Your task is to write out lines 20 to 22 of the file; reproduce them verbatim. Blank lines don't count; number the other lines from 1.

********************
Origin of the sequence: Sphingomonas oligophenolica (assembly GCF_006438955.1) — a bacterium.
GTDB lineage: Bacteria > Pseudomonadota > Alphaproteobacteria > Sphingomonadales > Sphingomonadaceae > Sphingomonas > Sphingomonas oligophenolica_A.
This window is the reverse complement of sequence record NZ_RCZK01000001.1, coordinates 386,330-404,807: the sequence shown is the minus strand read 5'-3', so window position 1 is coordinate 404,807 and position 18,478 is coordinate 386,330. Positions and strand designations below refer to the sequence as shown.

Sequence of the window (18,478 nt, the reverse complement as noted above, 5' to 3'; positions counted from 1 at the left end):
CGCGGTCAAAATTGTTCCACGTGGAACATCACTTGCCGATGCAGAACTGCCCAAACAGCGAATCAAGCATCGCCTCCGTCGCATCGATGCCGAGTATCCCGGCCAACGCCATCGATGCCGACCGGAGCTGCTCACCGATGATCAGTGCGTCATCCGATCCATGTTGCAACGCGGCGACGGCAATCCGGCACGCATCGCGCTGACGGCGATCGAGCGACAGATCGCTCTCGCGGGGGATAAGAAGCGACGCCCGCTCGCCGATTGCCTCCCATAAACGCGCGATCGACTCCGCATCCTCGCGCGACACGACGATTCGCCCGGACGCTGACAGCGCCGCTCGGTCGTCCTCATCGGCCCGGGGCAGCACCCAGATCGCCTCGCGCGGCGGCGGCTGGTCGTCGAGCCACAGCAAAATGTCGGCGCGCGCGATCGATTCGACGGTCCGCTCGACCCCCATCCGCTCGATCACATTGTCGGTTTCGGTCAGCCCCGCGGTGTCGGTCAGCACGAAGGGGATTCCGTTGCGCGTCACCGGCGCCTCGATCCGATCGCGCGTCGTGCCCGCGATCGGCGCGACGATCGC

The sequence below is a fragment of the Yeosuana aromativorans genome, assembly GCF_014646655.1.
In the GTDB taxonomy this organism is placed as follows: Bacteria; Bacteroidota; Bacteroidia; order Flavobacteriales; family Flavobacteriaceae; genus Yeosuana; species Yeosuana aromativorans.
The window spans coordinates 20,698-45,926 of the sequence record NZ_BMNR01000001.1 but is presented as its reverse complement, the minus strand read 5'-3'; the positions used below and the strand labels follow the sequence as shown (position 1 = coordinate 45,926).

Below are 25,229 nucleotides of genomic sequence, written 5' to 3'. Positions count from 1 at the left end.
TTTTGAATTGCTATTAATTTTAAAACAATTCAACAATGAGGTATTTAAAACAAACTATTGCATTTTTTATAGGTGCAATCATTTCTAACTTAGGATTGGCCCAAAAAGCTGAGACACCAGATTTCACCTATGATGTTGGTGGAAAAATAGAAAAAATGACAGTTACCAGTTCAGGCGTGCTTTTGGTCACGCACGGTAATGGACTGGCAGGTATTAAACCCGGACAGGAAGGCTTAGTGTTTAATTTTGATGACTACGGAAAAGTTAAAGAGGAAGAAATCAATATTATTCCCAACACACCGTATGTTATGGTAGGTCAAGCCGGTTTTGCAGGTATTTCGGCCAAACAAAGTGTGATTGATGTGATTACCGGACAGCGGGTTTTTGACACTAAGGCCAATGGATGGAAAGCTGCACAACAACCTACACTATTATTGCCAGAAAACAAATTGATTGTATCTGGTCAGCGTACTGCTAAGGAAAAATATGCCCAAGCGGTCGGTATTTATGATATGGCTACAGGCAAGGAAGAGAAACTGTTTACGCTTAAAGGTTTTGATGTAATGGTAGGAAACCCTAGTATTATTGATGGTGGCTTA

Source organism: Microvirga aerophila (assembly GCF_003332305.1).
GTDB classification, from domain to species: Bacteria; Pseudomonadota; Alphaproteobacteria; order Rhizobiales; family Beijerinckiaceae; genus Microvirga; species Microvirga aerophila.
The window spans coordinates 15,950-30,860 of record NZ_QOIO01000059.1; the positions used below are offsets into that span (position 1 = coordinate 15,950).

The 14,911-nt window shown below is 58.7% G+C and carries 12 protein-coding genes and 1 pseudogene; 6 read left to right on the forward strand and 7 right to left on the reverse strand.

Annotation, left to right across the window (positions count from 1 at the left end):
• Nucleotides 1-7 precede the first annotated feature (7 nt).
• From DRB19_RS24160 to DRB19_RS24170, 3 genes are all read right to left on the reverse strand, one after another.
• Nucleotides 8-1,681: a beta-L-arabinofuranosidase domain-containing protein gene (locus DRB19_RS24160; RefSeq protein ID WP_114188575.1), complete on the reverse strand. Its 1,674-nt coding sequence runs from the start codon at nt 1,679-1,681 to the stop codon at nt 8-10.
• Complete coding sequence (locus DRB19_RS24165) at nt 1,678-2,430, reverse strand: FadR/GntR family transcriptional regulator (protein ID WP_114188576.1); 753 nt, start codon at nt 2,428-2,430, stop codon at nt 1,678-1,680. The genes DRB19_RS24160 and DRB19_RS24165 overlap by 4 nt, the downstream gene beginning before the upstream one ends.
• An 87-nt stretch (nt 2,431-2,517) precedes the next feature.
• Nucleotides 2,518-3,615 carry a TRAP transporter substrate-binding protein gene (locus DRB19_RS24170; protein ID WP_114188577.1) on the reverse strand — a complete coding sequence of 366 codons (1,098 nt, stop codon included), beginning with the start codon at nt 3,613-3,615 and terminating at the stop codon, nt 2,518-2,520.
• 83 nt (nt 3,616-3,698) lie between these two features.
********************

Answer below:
• An 87-nt stretch (nt 2,431-2,517) precedes the next feature.
• Nucleotides 2,518-3,615 carry a TRAP transporter substrate-binding protein gene (locus DRB19_RS24170; protein ID WP_114188577.1) on the reverse strand — a complete coding sequence of 366 codons (1,098 nt, stop codon included), beginning with the start codon at nt 3,613-3,615 and terminating at the stop codon, nt 2,518-2,520.
• 83 nt (nt 3,616-3,698) lie between these two features.